Hamiltonian mechanics can be used to describe simple systems such as a bouncing ball, a pendulum or an oscillating spring in which energy changes from kinetic to potential and back again over time, its strength is shown in more complex dynamic systems, such as planetary orbits in celestial mechanics. The more degrees of freedom the system has, the more complicated its time evolution.
- 14.1: Introduction to Hamiltonian Mechanics
- Hamilton theory – or more particularly its extension the Hamilton-Jacobi equations - does have applications in celestial mechanics, and of course hamiltonian operators play a major part in quantum mechanics, although it is doubtful whether Sir William would have recognized his authorship in that connection.
- 14.2: A Thermodynamics Analogy
- Readers may have noticed from time to time – particularly in Chapter 9 - that I have perceived some connection between parts of classical mechanics and thermodynamics. I perceive such an analogy in developing hamiltonian dynamics. Those who are familiar with thermodynamics may also recognize the analogy.
- 14.3: Hamilton's Equations of Motion
- In classical mechanics we can describe the state of a system by specifying its Lagrangian as a function of the coordinates and their time rates of change.However, it is sometimes convenient to change the basis of the description of the state of a system by defining a quantity called the hamiltonian H.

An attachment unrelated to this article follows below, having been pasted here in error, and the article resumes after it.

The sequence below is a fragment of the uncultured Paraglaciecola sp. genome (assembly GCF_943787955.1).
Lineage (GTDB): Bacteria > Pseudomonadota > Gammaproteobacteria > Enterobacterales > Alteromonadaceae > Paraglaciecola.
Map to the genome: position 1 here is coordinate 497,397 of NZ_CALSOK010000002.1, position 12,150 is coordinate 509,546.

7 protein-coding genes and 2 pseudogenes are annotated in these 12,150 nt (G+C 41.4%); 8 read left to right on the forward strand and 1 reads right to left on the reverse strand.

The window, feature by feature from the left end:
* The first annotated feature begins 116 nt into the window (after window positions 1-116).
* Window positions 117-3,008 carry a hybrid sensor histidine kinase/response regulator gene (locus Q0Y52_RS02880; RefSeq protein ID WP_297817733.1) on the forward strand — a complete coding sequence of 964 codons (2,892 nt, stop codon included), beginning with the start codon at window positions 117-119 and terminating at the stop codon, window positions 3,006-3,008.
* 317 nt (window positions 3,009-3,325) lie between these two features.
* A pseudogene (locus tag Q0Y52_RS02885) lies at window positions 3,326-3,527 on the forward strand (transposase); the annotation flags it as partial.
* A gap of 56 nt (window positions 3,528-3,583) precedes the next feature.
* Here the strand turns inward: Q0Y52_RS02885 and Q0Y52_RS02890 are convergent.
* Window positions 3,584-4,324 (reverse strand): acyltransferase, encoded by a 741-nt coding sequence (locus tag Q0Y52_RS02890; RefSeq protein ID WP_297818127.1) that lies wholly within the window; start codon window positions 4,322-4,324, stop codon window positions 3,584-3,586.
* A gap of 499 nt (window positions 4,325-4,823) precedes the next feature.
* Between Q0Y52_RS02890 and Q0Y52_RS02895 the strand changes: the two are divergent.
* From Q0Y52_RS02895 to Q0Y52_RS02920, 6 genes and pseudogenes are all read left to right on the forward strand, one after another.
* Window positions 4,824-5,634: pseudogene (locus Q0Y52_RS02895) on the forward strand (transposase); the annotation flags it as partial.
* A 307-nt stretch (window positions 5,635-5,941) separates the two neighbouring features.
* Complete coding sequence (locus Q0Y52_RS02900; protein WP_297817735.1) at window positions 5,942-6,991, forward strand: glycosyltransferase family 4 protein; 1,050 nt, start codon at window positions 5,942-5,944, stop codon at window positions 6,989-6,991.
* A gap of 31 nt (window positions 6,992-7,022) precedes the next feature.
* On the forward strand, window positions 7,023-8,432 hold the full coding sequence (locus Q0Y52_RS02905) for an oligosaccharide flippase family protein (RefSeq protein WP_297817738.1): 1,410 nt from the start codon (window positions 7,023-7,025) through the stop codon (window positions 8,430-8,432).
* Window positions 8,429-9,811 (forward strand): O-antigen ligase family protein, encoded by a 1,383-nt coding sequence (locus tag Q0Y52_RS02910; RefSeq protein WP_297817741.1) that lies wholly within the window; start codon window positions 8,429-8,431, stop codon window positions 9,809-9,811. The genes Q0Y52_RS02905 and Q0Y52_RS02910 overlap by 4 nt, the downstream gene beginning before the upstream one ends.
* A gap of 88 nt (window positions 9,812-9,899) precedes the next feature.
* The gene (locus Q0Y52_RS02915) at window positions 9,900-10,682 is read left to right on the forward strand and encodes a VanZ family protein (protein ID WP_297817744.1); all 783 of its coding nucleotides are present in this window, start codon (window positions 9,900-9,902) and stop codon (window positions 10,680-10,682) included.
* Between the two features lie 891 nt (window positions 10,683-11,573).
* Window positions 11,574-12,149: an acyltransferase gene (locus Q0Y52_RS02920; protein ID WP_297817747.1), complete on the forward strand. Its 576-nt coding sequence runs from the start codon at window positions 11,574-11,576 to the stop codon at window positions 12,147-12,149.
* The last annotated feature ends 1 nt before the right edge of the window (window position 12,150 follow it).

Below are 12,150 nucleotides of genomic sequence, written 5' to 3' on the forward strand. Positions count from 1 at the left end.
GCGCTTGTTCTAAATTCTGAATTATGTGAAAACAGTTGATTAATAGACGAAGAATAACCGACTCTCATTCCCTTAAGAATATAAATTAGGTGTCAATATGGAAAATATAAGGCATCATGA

- 14.4: Hamiltonian Mechanics Examples
- I’ll do two examples by hamiltonian methods – the simple harmonic oscillator and the soap slithering in a conical basin. Both are conservative systems, and we can write the hamiltonian as T+V , but we need to remember that we are regarding the hamiltonian as a function of the generalized coordinates and momenta.
- 14.5: Poisson Brackets
- The Poisson bracket is an important binary operation in Hamiltonian mechanics, playing a central role in Hamilton's equations of motion, which govern the time evolution of a Hamiltonian dynamical system.
Thumbnail: The time evolution of the system is uniquely defined by Hamilton's equations where H = H(q, p, t) is the Hamiltonian, which often corresponds to the total energy of the system. For a closed system, it is the sum of the kinetic and potential energy in the system.